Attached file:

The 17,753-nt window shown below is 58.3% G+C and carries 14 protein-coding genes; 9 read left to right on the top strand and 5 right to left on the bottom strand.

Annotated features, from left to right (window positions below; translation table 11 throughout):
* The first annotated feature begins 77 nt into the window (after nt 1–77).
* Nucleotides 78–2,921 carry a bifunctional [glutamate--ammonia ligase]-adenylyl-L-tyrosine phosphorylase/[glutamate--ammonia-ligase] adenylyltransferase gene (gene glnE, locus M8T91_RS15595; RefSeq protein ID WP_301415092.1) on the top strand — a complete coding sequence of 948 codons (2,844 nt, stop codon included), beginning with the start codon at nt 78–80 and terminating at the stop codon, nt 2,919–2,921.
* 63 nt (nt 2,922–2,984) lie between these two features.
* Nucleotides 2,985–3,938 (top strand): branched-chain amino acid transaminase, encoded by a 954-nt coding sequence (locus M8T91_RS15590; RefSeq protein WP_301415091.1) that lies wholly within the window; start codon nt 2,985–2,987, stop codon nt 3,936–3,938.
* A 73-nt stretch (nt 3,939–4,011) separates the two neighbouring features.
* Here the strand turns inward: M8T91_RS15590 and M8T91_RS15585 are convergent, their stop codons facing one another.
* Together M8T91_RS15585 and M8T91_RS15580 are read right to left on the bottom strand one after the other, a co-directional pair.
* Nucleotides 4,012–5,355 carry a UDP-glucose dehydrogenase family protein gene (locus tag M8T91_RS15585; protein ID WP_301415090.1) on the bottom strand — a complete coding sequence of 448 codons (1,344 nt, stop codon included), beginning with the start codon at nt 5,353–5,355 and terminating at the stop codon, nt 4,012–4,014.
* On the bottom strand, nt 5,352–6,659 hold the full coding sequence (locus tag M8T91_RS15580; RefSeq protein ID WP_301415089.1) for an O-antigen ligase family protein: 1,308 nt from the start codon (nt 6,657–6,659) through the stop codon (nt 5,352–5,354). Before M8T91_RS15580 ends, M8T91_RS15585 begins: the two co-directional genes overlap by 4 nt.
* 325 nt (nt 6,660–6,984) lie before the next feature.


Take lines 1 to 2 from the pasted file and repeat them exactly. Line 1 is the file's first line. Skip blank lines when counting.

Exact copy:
The 17,753-nt window shown below is 58.3% G+C and carries 14 protein-coding genes; 9 read left to right on the top strand and 5 right to left on the bottom strand.

Annotated features, from left to right (window positions below; translation table 11 throughout):